Étude de la spécificité fonctionnelle des protéines adaptatrices NCK1 et NCK2

Authors: Jacquet, Kevin
Advisor: Bisson, Nicolas
Abstract: Signals from cell surface receptors are often relayed via adaptor proteins that can serve as hubs to recruit appropriate target signaling molecules and guide signals along specific pathways. Among these, adaptor proteins NCK1 (Non-Catalytic region of tyrosine Kinase 1) and NCK2 have functions that are often considered redundant and/or indistinguishable. The main goal of my work was to demonstrate that NCK1 and NCK2 are not fully redundant and may each display functional specificity. To achieve this, I delineated NCK1-and NCK2-specific signalling networks, identified for each unique target, then characterized what generates this specificity and obtained the function of these interactions. First, to identify the complement of interaction partners for NCK1 and NCK2, I used two unbiased mass spectrometry (MS)-based approaches: (i) epitope-tagged protein affinity purification (AP) followed by MS analysis and (ii) in vivo proximity labelling (BioID). The combination of these two approaches allowed me to identify more than one hundred specific interactions for each NCK. Bioinformatics analyzes based on the specific partners identified in MS enabled me to highlight that NCK2 was more specifically involved in the regulation of the actin cytoskeleton organization, structure essential for cell division and cytokinesis. By simultaneously comparing mouse embryo fibroblasts (MEF) depleted either for NCK1 or NCK2, I noticed that Nck2-/-, but not Nck1-/-cells are multi-nucleated and display extended protrusions reminiscent of intercellular bridges, which correlate with an extended time spent in cytokinesis as well as a failure of a significant proportion of cells to complete abscission. Further analysis of this phenotype revealed that the midbody of NCK2-deficient cells is not only increased in length, but also altered in composition, as judged by the mislocalization of the Polo-like kinase 1 (PLK1), Epithelial cell transforming 2 (ECT2) and Aurora B (AURKB) proteins. Moreover, I showed that NCK2 function during cytokinesis requires its SH2 domain. Second, to underline the molecular mechanism of specific protein complex formation, I selected based on my MS results 27 partners to confirm by an orthogonal method their respective interactions with NCK1 and/or NCK2. By using in vitro binding assays, I was able to determine that several proteins including Plakophilin 4(PKP4), a key regulator of the cytokinesis process, were able to bind directly and specifically to NCK2. Through various in vitro experiments, I was able to determine that NCK2 binds the N-terminal and central portions of PKP4 through its SH2 domain and that the specificity of PKP4 toward NCK2 does not appear to result from the intrinsic properties of its SH2 alone. This association seems to result from the combination of some or all of the properties of the individual domains and inter-regions constituting the NCK1/2 proteins. In conclusion, despite what is generally accepted, I showed that both NCK1 and NCK2 may form specific protein complexes, thus reflecting the functional specificity of these two adaptor proteins. I further demonstrated that NCK1 and NCK2 are not completely redundant. I also shed light on a previously uncharacterized function for the NCK2 adaptor protein in cell division. Finally, my in vitro experiments provide an explanation for the specificity mechanism of NCK1/2 adaptor proteins by suggesting that their specificity come from the combination of the properties of their respective domains and/or interdomain regions.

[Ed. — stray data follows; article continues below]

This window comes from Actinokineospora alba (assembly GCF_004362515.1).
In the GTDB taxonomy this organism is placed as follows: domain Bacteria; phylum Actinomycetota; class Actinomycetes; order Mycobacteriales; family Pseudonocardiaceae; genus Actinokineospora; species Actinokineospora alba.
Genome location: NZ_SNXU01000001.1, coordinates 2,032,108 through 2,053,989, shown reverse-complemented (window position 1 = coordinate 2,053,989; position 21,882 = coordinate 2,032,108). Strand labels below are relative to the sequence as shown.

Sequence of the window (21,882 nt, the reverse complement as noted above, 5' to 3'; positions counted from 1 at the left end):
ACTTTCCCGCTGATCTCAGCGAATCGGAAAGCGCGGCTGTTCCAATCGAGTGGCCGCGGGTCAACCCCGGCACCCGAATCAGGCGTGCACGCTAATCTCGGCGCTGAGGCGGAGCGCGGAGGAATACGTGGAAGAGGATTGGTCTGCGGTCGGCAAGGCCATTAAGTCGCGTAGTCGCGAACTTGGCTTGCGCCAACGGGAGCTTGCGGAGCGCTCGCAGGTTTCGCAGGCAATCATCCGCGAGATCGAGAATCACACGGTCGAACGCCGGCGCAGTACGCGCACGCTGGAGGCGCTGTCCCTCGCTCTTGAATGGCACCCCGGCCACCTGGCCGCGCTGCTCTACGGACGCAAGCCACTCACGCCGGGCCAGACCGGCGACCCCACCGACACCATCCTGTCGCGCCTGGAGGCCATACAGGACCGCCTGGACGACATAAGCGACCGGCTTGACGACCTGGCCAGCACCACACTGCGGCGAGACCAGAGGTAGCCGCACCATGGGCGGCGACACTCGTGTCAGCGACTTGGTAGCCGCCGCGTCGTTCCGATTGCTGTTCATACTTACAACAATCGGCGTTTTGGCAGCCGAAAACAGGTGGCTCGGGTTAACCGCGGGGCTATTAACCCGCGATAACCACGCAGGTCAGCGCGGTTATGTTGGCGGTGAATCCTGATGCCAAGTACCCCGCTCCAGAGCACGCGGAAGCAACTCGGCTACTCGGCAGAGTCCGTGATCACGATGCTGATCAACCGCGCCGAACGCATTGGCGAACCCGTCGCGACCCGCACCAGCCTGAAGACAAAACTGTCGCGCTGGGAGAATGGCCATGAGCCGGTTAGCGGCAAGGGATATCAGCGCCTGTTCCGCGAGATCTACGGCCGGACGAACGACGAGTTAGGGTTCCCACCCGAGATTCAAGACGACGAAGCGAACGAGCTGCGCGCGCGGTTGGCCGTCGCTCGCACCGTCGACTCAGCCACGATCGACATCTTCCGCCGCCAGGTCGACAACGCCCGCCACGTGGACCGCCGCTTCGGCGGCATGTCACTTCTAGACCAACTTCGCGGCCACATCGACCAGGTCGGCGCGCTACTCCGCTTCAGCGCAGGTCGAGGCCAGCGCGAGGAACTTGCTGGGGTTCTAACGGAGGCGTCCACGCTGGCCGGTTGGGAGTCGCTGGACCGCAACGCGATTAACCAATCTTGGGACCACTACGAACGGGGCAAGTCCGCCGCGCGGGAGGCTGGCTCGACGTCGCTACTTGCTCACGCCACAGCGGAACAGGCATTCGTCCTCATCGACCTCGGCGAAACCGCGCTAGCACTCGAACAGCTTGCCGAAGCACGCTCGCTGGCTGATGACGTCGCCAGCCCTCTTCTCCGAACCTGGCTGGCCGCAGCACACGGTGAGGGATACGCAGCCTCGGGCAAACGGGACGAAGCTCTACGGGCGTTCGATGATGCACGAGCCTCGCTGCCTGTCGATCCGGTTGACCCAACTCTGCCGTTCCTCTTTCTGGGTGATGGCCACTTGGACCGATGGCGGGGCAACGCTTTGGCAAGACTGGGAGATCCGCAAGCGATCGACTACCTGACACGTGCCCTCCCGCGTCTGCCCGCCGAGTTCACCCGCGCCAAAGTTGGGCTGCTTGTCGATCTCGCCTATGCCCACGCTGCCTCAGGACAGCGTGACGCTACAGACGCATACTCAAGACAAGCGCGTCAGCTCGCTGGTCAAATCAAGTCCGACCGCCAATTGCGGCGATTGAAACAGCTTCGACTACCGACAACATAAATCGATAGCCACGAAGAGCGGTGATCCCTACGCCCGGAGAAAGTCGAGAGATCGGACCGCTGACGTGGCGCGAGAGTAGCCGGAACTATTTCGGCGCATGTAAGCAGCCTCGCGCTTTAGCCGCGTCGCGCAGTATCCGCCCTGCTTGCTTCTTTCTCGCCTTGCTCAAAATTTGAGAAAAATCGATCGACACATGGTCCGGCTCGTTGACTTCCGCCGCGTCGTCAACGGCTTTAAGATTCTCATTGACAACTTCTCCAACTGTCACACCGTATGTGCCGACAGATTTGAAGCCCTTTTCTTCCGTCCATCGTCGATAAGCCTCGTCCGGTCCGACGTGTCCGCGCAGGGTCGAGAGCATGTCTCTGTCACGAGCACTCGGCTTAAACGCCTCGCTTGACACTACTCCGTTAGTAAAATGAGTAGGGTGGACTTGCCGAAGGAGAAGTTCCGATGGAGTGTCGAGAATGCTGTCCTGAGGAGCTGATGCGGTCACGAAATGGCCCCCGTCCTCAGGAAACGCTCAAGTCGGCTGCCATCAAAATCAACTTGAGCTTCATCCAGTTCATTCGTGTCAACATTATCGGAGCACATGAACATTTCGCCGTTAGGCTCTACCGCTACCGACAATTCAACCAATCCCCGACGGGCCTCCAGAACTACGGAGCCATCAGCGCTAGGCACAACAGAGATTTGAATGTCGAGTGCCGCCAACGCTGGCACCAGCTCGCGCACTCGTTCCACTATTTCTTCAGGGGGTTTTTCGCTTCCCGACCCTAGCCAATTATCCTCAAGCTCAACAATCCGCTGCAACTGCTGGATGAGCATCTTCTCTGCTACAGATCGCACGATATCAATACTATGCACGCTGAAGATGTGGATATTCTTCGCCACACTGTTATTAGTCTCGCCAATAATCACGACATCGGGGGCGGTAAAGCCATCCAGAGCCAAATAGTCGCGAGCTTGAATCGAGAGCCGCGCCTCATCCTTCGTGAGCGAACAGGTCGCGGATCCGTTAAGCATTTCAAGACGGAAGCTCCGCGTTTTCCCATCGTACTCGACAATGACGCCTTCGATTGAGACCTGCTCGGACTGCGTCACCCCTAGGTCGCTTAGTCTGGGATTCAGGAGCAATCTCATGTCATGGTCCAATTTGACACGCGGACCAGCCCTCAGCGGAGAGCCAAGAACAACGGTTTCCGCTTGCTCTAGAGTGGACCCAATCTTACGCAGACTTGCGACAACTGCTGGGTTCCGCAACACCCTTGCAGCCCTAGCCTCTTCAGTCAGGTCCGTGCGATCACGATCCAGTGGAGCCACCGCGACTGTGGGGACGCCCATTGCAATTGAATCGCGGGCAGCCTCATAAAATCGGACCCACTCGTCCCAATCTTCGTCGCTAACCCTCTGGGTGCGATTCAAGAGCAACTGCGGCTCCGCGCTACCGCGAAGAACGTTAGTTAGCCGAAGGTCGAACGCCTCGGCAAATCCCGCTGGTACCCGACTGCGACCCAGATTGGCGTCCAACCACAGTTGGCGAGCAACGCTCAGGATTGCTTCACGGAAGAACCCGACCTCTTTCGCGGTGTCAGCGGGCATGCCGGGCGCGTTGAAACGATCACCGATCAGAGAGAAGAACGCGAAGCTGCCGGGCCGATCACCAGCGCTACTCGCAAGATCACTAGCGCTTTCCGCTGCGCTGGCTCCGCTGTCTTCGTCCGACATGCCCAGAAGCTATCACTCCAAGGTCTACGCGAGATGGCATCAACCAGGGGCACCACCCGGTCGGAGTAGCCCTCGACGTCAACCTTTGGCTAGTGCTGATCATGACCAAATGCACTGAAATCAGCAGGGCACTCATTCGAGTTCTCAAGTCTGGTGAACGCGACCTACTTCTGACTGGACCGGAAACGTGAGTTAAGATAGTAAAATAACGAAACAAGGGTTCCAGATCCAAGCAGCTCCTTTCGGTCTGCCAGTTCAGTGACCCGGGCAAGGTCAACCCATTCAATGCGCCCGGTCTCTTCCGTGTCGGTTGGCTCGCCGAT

Document Type: Thèse de doctorat
Issue Date: 2019
Open Access Date: 11 July 2019
Permalink: http://hdl.handle.net/20.500.11794/35439
Grantor: Université Laval
Collection:Thèses et mémoires

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